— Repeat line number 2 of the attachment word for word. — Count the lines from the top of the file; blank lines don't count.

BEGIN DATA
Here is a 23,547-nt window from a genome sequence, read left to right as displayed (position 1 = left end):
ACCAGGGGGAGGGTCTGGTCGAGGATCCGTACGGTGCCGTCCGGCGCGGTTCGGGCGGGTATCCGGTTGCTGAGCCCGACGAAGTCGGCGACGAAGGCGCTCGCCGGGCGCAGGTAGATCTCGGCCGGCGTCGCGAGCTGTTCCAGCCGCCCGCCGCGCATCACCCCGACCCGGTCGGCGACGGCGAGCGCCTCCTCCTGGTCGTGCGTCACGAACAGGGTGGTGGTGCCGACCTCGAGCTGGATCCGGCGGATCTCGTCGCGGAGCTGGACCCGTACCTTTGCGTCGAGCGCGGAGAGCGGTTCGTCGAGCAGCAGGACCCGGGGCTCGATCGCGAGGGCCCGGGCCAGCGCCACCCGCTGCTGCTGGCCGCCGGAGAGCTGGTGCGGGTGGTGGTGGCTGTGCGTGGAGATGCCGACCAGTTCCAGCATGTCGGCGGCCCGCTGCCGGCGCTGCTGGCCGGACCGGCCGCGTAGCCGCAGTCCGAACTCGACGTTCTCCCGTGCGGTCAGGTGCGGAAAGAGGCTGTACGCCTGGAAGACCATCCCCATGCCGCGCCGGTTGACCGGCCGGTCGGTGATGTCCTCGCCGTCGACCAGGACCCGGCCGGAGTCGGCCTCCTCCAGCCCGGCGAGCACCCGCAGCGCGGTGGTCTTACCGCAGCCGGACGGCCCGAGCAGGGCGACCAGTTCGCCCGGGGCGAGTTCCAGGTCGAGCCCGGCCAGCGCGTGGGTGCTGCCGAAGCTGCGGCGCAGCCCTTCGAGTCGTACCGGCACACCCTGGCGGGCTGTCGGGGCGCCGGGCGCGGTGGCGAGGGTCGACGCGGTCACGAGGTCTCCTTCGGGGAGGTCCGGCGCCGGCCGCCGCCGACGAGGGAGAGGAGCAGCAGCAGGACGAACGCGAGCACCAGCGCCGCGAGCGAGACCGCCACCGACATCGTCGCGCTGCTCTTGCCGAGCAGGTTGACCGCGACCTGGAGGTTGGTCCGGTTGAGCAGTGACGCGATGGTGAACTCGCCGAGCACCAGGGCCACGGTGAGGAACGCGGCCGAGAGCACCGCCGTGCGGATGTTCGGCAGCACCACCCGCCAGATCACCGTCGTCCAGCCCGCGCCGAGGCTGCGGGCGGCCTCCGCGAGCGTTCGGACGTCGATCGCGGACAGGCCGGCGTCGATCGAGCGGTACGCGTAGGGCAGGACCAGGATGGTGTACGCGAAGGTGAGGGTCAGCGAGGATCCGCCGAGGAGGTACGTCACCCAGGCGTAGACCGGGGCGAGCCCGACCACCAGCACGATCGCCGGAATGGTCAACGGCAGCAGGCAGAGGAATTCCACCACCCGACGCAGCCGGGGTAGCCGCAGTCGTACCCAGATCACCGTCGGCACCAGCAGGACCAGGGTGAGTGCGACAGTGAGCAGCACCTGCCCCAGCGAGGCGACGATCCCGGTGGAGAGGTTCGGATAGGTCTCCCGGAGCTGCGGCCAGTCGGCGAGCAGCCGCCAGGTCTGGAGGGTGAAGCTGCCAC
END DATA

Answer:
ACCAGGGGGAGGGTCTGGTCGAGGATCCGTACGGTGCCGTCCGGCGCGGTTCGGGCGGGTATCCGGTTGCTGAGCCCGACGAAGTCGGCGACGAAGGCGCTCGCCGGGCGCAGGTAGATCTCGGCCGGCGTCGCGAGCTGTTCCAGCCGCCCGCCGCGCATCACCCCGACCCGGTCGGCGACGGCGAGCGCCTCCTCCTGGTCGTGCGTCACGAACAGGGTGGTGGTGCCGACCTCGAGCTGGATCCGGCGGATCTCGTCGCGGAGCTGGACCCGTACCTTTGCGTCGAGCGCGGAGAGCGGTTCGTCGAGCAGCAGGACCCGGGGCTCGATCGCGAGGGCCCGGGCCAGCGCCACCCGCTGCTGCTGGCCGCCGGAGAGCTGGTGCGGGTGGTGGTGGCTGTGCGTGGAGATGCCGACCAGTTCCAGCATGTCGGCGGCCCGCTGCCGGCGCTGCTGGCCGGACCGGCCGCGTAGCCGCAGTCCGAACTCGACGTTCTCCCGTGCGGTCAGGTGCGGAAAGAGGCTGTACGCCTGGAAGACCATCCCCATGCCGCGCCGGTTGACCGGCCGGTCGGTGATGTCCTCGCCGTCGACCAGGACCCGGCCGGAGTCGGCCTCCTCCAGCCCGGCGAGCACCCGCAGCGCGGTGGTCTTACCGCAGCCGGACGGCCCGAGCAGGGCGACCAGTTCGCCCGGGGCGAGTTCCAGGTCGAGCCCGGCCAGCGCGTGGGTGCTGCCGAAGCTGCGGCGCAGCCCTTCGAGTCGTACCGGCACACCCTGGCGGGCTGTCGGGGCGCCGGGCGCGGTGGCGAGGGTCGACGCGGTCACGAGGTCTCCTTCGGGGAGGTCCGGCGCCGGCCGCCGCCGACGAGGGAGAGGAGCAGCAGCAGGACGAACGCGAGCACCAGCGCCGCGAGCGAGACCGCCACCGACATCGTCGCGCTGCTCTTGCCGAGCAGGTTGACCGCGACCTGGAGGTTGGTCCGGTTGAGCAGTGACGCGATGGTGAACTCGCCGAGCACCAGGGCCACGGTGAGGAACGCGGCCGAGAGCACCGCCGTGCGGATGTTCGGCAGCACCACCCGCCAGATCACCGTCGTCCAGCCCGCGCCGAGGCTGCGGGCGGCCTCCGCGAGCGTTCGGACGTCGATCGCGGACAGGCCGGCGTCGATCGAGCGGTACGCGTAGGGCAGGACCAGGATGGTGTACGCGAAGGTGAGGGTCAGCGAGGATCCGCCGAGGAGGTACGTCACCCAGGCGTAGACCGGGGCGAGCCCGACCACCAGCACGATCGCCGGAATGGTCAACGGCAGCAGGCAGAGGAATTCCACCACCCGACGCAGCCGGGGTAGCCGCAGTCGTACCCAGATCACCGTCGGCACCAGCAGGACCAGGGTGAGTGCGACAGTGAGCAGCACCTGCCCCAGCGAGGCGACGATCCCGGTGGAGAGGTTCGGATAGGTCTCCCGGAGCTGCGGCCAGTCGGCGAGCAGCCGCCAGGTCTGGAGGGTGAAGCTGCCAC